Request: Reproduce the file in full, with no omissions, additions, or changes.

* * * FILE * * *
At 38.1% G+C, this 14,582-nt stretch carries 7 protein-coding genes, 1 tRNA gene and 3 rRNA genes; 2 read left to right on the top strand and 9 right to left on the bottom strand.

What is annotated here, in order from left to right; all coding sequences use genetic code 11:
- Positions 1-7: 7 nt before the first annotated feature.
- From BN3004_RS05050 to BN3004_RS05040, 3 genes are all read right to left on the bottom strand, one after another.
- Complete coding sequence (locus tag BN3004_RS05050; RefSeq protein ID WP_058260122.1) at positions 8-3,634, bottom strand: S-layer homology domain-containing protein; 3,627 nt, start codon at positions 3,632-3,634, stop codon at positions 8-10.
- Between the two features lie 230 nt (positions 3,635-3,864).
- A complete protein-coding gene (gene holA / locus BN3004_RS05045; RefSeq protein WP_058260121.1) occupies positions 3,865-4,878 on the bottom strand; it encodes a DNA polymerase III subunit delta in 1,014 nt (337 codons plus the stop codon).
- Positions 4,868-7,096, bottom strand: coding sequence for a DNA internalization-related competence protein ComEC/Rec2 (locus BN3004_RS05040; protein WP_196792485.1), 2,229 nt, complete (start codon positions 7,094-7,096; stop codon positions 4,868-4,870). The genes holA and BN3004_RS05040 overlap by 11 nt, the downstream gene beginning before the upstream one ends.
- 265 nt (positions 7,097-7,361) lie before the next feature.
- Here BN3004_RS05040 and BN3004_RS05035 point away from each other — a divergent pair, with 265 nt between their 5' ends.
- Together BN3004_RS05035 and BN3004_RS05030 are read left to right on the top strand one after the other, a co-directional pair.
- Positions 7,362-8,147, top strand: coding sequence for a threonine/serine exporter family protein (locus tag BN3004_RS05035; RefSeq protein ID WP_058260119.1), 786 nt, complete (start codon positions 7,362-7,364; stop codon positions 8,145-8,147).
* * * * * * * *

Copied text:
At 38.1% G+C, this 14,582-nt stretch carries 7 protein-coding genes, 1 tRNA gene and 3 rRNA genes; 2 read left to right on the top strand and 9 right to left on the bottom strand.

What is annotated here, in order from left to right; all coding sequences use genetic code 11:
- Positions 1-7: 7 nt before the first annotated feature.
- From BN3004_RS05050 to BN3004_RS05040, 3 genes are all read right to left on the bottom strand, one after another.
- Complete coding sequence (locus tag BN3004_RS05050; RefSeq protein ID WP_058260122.1) at positions 8-3,634, bottom strand: S-layer homology domain-containing protein; 3,627 nt, start codon at positions 3,632-3,634, stop codon at positions 8-10.
- Between the two features lie 230 nt (positions 3,635-3,864).
- A complete protein-coding gene (gene holA / locus BN3004_RS05045; RefSeq protein WP_058260121.1) occupies positions 3,865-4,878 on the bottom strand; it encodes a DNA polymerase III subunit delta in 1,014 nt (337 codons plus the stop codon).
- Positions 4,868-7,096, bottom strand: coding sequence for a DNA internalization-related competence protein ComEC/Rec2 (locus BN3004_RS05040; protein WP_196792485.1), 2,229 nt, complete (start codon positions 7,094-7,096; stop codon positions 4,868-4,870). The genes holA and BN3004_RS05040 overlap by 11 nt, the downstream gene beginning before the upstream one ends.
- 265 nt (positions 7,097-7,361) lie before the next feature.
- Here BN3004_RS05040 and BN3004_RS05035 point away from each other — a divergent pair, with 265 nt between their 5' ends.
- Together BN3004_RS05035 and BN3004_RS05030 are read left to right on the top strand one after the other, a co-directional pair.
- Positions 7,362-8,147, top strand: coding sequence for a threonine/serine exporter family protein (locus tag BN3004_RS05035; RefSeq protein ID WP_058260119.1), 786 nt, complete (start codon positions 7,362-7,364; stop codon positions 8,145-8,147).